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Explore History: Objects from Asia

Discover history and culture through objects from Asia! This a corner exhibition curated by faculty members, students, and community members to share their unique culture and heritage.

Display your own cultural heritage or personal experience in this collaborative crowd-sourced exhibition! With contributions from students, faculty, and community members, we explore Asian histories, cultures, and experiences through everyday objects. A piece of crockery might teach us about a region's culinary culture or about a family's (im)migration; a cherished doll or figurine might teach us about international styles of dress or about childhood experience; a mass-produced souvenir might teach us about a shifting economy or a life-changing holiday. * Explore History: Objects from Asia is made possible thanks to the support of the Presidential Mini-Grant for Diversity Initiatives. 

Selected objects are on view both at the Charles B. Wang Center and website.
Please visit the Charles B. Wang Center to see the actual objects!

Object for the Month of February 2016 | Long-Term Installation

Mitsuko's Garden: A Bit of Kyoto in Stony Brook

February exhibit photo

In 1971, Sociology Professor O. Andrew Collver began building a Japanese garden for his wife Mitsuko in their back yard near the SBU campus. By that time, besides the new custom-built house, she had two talented daughters, an MA degree from the University of Michigan, a professional position in the SBU Library and even Japanese groceries from Flushing. It was the American dream come true, but all this was not enough to end her yearning for Japan and the Watanabe family in Kyoto.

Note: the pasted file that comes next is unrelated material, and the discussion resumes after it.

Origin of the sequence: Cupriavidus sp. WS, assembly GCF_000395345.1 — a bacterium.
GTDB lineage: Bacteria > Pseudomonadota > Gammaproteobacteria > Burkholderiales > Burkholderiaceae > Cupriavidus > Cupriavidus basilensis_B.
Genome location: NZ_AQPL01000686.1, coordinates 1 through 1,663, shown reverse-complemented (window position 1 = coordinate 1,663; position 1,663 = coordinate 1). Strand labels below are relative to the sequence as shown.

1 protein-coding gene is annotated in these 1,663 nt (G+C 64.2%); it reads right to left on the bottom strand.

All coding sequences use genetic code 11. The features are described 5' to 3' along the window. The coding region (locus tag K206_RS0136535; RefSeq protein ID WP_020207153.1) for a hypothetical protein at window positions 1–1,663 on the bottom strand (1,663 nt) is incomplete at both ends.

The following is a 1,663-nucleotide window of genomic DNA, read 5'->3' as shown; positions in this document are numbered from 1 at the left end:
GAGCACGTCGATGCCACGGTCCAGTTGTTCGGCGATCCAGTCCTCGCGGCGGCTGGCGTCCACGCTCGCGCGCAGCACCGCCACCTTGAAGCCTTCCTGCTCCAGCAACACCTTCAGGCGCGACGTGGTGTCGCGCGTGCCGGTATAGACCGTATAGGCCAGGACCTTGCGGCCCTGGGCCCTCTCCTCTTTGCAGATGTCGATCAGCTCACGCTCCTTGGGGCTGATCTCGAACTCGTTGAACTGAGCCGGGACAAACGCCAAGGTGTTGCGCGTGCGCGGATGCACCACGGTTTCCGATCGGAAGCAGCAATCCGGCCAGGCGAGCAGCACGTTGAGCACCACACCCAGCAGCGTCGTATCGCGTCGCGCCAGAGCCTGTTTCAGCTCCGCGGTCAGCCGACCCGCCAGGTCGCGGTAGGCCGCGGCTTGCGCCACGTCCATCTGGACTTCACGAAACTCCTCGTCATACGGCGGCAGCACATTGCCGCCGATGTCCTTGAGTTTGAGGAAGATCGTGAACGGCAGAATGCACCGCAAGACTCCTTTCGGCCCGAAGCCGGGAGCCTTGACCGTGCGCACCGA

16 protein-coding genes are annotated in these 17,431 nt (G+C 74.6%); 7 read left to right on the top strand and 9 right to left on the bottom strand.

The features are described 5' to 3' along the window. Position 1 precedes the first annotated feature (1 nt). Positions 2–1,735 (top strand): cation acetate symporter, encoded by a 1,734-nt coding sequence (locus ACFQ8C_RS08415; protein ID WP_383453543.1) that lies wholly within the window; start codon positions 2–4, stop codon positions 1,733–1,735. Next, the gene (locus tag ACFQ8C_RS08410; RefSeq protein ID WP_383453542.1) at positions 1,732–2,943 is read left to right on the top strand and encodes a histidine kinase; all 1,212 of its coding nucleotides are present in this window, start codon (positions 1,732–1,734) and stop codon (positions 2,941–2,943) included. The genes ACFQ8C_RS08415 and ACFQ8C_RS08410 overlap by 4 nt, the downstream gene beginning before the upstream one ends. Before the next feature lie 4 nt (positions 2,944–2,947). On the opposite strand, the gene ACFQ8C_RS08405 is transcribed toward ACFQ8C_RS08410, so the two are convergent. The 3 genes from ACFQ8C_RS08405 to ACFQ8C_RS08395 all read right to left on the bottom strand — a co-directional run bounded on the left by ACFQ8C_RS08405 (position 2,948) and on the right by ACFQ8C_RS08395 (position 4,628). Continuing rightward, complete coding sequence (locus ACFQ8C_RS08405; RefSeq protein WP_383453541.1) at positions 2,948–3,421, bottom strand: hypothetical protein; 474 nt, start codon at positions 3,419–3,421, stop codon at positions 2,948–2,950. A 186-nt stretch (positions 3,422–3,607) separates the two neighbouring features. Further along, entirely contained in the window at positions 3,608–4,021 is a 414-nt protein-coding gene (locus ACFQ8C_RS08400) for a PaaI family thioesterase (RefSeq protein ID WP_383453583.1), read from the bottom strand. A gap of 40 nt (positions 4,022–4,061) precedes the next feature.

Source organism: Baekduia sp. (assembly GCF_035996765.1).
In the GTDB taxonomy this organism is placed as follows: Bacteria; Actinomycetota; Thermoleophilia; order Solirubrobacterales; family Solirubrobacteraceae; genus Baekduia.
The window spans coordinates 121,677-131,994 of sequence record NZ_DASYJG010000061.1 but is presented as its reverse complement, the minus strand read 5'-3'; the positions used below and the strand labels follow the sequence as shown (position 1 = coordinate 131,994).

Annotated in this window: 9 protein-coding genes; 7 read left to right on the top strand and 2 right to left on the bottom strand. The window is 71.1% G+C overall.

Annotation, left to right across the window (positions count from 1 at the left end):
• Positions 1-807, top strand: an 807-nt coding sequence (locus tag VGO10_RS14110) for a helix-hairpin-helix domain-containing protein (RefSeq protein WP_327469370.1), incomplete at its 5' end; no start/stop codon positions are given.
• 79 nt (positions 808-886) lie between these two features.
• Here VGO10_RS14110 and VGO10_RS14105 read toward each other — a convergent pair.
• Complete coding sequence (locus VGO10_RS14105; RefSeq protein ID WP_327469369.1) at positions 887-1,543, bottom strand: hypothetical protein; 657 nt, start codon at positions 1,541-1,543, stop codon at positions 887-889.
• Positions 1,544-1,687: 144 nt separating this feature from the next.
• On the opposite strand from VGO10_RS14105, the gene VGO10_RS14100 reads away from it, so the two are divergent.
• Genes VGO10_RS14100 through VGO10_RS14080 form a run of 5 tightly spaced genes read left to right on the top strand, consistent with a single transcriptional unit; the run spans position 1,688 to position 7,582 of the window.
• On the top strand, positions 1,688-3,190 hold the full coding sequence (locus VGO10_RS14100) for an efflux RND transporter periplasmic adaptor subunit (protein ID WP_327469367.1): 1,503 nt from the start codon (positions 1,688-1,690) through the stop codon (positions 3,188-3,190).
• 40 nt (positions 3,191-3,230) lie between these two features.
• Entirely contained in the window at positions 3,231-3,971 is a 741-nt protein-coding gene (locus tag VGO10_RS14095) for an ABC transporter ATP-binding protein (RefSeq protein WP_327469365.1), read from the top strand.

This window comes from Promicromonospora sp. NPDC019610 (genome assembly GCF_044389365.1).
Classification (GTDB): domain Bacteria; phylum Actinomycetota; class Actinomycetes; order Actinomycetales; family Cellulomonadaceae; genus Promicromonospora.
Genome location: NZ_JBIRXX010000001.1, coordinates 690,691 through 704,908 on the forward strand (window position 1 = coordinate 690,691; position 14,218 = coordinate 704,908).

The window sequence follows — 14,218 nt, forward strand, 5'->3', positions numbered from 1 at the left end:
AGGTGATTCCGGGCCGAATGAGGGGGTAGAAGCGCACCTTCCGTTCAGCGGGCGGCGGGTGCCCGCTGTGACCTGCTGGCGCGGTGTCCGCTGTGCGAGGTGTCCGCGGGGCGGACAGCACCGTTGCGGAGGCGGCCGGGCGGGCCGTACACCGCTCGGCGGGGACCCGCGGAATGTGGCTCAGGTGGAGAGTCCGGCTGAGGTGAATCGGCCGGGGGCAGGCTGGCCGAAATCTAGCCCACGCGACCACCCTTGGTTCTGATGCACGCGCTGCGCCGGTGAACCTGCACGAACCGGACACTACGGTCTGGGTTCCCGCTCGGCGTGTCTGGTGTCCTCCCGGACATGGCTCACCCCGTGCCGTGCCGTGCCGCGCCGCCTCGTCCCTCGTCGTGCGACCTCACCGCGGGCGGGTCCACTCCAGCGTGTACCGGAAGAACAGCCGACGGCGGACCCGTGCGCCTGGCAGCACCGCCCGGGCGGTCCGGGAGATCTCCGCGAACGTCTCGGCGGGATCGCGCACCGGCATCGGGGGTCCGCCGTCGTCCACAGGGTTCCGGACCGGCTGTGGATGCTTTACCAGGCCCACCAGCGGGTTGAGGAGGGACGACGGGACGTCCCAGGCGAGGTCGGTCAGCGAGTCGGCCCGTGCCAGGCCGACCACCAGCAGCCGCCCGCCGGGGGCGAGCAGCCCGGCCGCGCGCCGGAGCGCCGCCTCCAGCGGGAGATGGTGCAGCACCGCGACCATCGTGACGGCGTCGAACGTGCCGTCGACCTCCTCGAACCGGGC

Kyoto was where Andy had discovered her working in an antique store in 1953. He offered to write to her from Korea, where he was stationed with the U.S. Army. Thus began a penpals romance that eventually brought the two together at the University of Oregon in 1955. There she became known as Mitsi and began adjusting to life in America.

As the garden gradually took shape over the years, her homesickness subsided. A little bit of home had come to her. Andy still tends the garden although Mitsi’s life ended in April 2013. It is there that he feels closest to her.

Andrew Collver, Emeritus Associate Professor of Sociology